Jim Dine: Prints
Exhibition Dates: July 20 – September 29, 2018
“Here’s the deal. Since I have been making prints, and looking at them for sixty years, I know what I’m looking at, but I often wonder what I would think if I weren’t a printmaker. A print is not always easy to grasp at first glance. It takes some visual education to see the intricacies, and also to understand the layers and different techniques. This knowledge doesn’t take away the joy of the first meeting. Even when you look at the simplest lithograph by Matisse, you wonder how its beauty was made. Matisse often drew on transfer paper and then the drawing was directly transferred to the stone, but in other more elaborate prints, it is rewarding to know the complexities and various combinations of techniques. It can brighten your eyes (so to speak.)” -Jim Dine (excerpt from Jim Dine: A Printmaker’s Document. Steidl, 2013)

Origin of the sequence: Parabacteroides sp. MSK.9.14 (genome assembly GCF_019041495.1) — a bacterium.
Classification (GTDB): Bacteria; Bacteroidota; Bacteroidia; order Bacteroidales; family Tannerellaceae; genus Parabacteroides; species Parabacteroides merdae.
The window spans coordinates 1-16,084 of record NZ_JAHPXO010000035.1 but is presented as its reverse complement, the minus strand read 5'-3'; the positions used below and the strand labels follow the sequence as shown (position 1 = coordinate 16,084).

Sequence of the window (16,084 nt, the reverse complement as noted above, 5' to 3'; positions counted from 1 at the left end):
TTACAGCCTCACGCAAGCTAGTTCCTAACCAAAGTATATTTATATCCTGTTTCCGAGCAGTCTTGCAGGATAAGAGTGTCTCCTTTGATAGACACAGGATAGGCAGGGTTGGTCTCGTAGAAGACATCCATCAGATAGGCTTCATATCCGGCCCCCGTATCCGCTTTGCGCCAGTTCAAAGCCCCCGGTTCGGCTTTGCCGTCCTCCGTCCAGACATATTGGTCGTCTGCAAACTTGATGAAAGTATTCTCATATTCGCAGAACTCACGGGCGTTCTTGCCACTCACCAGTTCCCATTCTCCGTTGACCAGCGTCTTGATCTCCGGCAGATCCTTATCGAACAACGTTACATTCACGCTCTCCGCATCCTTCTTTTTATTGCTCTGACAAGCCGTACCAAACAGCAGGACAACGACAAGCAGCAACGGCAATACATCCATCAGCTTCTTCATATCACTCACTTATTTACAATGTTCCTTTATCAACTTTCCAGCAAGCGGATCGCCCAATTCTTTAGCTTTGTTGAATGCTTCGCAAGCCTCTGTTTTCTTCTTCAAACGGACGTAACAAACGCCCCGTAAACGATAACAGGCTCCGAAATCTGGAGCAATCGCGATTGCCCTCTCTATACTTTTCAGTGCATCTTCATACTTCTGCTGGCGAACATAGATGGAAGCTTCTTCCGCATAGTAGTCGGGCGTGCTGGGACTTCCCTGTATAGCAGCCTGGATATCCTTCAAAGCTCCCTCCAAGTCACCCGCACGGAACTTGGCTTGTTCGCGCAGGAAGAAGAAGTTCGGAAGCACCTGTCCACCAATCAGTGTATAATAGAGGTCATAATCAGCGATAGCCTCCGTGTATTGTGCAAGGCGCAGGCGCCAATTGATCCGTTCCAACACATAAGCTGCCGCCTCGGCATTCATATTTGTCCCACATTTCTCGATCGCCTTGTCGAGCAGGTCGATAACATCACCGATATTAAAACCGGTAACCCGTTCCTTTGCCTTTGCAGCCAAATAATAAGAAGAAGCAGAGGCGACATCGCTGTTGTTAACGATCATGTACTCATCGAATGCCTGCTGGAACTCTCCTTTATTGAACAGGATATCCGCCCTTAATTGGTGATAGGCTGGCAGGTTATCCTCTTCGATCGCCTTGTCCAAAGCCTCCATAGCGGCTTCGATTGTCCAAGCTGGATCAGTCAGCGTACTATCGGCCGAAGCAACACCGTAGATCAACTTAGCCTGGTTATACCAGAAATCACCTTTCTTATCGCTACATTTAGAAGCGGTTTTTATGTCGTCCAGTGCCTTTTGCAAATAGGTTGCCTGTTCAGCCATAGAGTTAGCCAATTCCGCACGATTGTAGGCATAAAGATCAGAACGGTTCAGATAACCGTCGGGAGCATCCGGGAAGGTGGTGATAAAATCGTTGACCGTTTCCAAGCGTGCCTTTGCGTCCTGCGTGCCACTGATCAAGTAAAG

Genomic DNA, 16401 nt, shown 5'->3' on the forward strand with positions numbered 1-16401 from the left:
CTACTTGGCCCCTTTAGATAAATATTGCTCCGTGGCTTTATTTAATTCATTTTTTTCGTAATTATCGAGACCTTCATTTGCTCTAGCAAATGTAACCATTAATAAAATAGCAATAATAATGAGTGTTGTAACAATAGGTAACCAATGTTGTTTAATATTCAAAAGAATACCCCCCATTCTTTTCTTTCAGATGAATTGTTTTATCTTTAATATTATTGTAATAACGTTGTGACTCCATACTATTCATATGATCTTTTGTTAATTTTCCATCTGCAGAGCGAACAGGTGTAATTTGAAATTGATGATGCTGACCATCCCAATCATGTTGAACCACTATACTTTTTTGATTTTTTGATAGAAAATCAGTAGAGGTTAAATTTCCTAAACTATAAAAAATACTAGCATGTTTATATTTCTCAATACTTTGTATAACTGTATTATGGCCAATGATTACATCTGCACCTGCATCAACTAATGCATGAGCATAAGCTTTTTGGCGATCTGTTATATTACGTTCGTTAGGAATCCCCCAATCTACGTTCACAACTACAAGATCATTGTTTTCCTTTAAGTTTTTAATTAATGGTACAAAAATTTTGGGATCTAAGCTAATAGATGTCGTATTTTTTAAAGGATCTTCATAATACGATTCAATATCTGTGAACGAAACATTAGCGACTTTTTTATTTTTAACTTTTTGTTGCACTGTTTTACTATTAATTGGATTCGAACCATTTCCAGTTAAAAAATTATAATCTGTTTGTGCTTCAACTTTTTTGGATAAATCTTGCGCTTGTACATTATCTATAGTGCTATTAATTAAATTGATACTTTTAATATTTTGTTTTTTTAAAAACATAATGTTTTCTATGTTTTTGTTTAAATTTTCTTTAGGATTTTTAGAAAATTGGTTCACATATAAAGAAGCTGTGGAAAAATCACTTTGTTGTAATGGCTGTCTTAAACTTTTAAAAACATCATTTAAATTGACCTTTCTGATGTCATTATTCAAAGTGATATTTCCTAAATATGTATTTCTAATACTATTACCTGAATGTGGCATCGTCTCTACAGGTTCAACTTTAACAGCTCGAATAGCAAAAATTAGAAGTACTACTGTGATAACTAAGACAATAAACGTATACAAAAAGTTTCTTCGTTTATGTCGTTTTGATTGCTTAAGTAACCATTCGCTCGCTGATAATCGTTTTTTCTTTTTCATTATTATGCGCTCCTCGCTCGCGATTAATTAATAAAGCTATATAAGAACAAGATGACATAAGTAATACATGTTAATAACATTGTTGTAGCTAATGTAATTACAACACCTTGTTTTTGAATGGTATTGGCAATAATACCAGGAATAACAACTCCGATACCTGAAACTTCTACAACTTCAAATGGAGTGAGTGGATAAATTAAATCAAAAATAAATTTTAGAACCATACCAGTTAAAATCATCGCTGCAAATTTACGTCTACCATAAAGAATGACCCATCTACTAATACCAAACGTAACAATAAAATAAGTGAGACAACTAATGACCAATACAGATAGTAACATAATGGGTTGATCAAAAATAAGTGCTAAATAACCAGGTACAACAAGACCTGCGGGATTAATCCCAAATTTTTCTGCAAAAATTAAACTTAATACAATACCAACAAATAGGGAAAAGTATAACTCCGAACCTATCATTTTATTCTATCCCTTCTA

Jim Dine was born in Ohio in 1935 and grew up working at a family-owned hardware store. After receiving an BFA from Ohio University in 1957, Dine moved to New York in 1959 and immediately became part of the avant-garde art scene. At the time, many other “Pop” artists responded to the broader culture with deadpan popular imagery; meanwhile, Dine created a unique style, electing to combine elements from popular culture with personal content. Using this as a guiding principle, he then selected images to represent both his inner self and his artistic persona. Eventually these images, including hearts, skulls, clothing, and tools, reached iconic status in his art, for they became blatantly self-referential. For over fifty years, Dine’s artwork has represented the cutting-edge of contemporary artistic thought. As Dine’s creativity and popularity endures, so does much of his personal imagery. His images vary as much as the media with which he renders them does; in general, however, they evoke a fascination with the body. His works are featured in the collections of significant institutions around the world, including the Solomon R. Guggenheim Museum, New York; The Museum of Modern Art, New York; the Tate Gallery, London; and the Pompidou Centre, Paris. He lives and works in New York, Walla Walla, WA and Paris, France.